The Art of the Steal - By Frank Abagnale


It began on a winter day with a seemingly ordinary message on an answering machine. It was from someone at the bank. Something about her new Dodge Ram pickup and the payment past due on the loan. Michelle Brown figured it was one more of those misdirected calls. Not only didn't she own a pickup, but anyone who knew her realized that there was no way she'd ever own a pickup. She had a penchant for sports cars, and she actually detested Dodges. Because her name was a common one, it was normal for her to get messages for some other Brown. In the past, she'd received calls for Mike Brown, a message looking for a Brown to pick up relatives from Hawaii who were waiting impatiently at the airport, and a call from some Uncle Brown about her horse she didn't have.

Michelle Brown was a single woman in her late twenties. She lived in southern California and worked as a credit analyst. She was cheerful and luminous, and people found her fun to be around. Friends were always telling her how she was too nice. She worked hard and was tidy with her finances. She owned fifteen credit cards, but had never been late on a single payment. Ever since she was seventeen, she had had perfect credit. It was a thing with her. She liked everything in her life to be perfect.

She returned the call. She told the bank officer that there must be a mistake; she hadn't bought a truck. The officer quickly agreed that he must have the wrong Michelle Brown. The phone numbers on the credit application weren't working, and he had gotten this number from directory assistance in the hope that it was the right person. And the application did have her address on it. To prove beyond a doubt that it was another Michelle Brown he was searching for, she told him her Social Security number. She was stunned - it was the same one that was on the application.

Alarmed, she called up the credit reporting agencies and told them that something fishy was going on. They put a fraud alert on her credit and promised to send out a report on her recent purchases. She checked with the Division of Motor Vehicles, and learned something astonishing: a duplicate driver's license had recently been issued to a Michelle Brown. Someone else was using her name, her address, her Social Security number, and her driver's license. It was as if someone was slowly erasing her identity.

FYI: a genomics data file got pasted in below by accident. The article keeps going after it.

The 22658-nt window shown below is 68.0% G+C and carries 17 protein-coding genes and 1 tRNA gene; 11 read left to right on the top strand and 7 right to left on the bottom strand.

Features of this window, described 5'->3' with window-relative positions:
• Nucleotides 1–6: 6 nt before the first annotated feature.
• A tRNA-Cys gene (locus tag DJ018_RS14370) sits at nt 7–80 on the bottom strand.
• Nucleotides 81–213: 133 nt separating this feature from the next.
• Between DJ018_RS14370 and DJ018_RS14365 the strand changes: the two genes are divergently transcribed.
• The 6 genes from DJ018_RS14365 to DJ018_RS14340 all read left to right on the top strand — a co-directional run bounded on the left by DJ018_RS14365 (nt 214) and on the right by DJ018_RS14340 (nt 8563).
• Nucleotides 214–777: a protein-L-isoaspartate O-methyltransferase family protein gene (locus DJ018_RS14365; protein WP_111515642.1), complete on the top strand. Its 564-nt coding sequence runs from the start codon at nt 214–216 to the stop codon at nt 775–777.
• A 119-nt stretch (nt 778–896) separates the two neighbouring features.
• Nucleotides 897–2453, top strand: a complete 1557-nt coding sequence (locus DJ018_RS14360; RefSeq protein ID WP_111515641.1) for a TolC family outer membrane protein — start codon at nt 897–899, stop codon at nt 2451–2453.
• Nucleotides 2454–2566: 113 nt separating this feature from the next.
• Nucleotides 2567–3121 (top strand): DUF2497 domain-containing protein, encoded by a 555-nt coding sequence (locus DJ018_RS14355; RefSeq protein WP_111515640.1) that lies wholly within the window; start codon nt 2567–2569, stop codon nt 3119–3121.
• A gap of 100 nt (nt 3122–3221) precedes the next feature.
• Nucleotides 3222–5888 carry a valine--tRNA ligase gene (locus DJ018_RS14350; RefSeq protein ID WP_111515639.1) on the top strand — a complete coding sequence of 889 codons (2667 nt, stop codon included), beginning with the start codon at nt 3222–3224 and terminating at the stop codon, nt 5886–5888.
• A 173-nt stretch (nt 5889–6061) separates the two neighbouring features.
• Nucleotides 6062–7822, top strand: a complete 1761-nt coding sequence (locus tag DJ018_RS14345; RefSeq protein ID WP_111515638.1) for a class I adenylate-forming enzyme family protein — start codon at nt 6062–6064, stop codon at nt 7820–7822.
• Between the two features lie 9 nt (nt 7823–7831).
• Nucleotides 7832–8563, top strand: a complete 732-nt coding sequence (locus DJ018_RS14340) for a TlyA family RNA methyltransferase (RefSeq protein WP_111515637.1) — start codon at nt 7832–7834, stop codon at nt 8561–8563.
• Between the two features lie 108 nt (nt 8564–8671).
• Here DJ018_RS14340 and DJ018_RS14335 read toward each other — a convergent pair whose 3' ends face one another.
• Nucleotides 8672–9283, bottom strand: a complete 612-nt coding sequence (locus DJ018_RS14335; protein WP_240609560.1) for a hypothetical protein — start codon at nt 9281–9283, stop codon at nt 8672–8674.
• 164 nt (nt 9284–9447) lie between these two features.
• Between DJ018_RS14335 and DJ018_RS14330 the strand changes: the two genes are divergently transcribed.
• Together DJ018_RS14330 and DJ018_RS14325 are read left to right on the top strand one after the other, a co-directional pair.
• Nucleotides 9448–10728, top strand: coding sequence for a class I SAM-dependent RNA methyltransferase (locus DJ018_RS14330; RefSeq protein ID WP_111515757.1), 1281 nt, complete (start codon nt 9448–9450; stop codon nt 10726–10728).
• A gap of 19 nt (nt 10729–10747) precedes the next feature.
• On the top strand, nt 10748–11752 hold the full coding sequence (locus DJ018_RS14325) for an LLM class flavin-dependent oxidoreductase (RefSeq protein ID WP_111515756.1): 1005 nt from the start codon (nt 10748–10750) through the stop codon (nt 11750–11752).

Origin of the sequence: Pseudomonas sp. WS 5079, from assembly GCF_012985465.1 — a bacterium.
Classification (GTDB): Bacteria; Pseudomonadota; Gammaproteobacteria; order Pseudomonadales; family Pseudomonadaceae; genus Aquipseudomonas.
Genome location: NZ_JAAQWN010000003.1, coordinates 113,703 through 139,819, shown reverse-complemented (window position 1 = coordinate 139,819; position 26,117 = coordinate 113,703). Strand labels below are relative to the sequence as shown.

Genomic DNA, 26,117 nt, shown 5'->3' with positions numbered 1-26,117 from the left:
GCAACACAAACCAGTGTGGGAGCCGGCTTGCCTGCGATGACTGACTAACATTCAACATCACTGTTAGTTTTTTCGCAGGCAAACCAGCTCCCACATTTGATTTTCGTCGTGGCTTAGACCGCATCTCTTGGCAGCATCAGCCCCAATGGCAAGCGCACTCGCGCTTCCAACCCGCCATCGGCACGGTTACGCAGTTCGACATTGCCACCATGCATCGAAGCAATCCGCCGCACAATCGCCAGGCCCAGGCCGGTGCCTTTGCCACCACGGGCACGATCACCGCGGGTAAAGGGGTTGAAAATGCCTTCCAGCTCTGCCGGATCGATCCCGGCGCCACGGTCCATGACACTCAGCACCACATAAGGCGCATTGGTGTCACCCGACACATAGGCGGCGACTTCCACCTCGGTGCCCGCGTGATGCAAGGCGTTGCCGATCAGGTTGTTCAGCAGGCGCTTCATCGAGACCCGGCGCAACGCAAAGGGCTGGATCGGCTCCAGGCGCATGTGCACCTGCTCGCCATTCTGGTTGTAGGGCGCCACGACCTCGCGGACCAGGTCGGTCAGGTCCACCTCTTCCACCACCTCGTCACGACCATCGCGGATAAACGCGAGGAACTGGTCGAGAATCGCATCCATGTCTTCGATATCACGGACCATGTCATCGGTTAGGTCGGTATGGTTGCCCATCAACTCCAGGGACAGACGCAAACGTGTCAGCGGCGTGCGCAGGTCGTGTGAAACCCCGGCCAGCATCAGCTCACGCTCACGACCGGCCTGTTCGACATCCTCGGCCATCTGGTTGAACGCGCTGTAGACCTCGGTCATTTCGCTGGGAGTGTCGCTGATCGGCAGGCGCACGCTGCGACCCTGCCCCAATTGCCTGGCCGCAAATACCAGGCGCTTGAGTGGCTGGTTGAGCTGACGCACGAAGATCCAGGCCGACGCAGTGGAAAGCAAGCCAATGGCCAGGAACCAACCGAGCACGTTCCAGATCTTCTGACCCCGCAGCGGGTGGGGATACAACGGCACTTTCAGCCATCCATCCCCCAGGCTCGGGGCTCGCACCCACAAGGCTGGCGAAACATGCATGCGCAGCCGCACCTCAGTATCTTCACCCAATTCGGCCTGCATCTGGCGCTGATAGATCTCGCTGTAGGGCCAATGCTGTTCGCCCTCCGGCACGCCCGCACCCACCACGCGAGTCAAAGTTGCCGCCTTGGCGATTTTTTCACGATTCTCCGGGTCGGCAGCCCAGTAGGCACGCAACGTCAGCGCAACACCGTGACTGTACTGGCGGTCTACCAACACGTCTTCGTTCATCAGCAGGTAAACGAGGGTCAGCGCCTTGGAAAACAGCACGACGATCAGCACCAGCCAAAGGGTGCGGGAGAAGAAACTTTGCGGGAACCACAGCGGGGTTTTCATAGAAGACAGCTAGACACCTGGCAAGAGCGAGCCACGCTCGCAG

When her credit report arrived, there were delinquent bills on it for thousands of dollars, including a sizable phone bill and even a bill for liposuction treatments. What was this? She'd heard about people who got crosswise with creditors, but never her. She became afraid to open her own mailbox, for fear of what new debt would be awaiting her. In time, she would learn that there was an arrest warrant out for Michelle Brown in Texas. The charge was conspiracy to sell marijuana. She had never broken a law, any law. How could she be wanted?

Someone had appropriated her identity, but who and how? She felt chained to some stranger without a face, but with her name. How dare someone steal her name! She thought chillingly about the movie The Net, in which the actress Sandra Bullock plays a computer software tester whose identity gets erased by criminals.

Her whole life was thrust into darkness. She had just started a new job, but found herself unable to concentrate on her work. She had no appetite for food. She slept fitfully, if at all. Her bright personality darkened; friends didn't recognize her. Her relationship with her boyfriend, a professional volleyball player, became strained and finally ended. He didn't understand the depth of her distress. She spent a lot of time crying.

She began to worry that the other Michelle Brown might break into her apartment in search of her passport or her checks, or who knew what else. Whenever she got home after dark, she carried a flashlight and meticulously searched through the rooms, including every closet. She was weary and angry. When she went to bed at night, she felt haunted and scared. If she heard the slightest noise, her first instinct was that the woman calling herself Michelle Brown was out there lurking in the dark, right beneath her window. She shook with fear. Who was this person who was stealing her identity? Why, of all the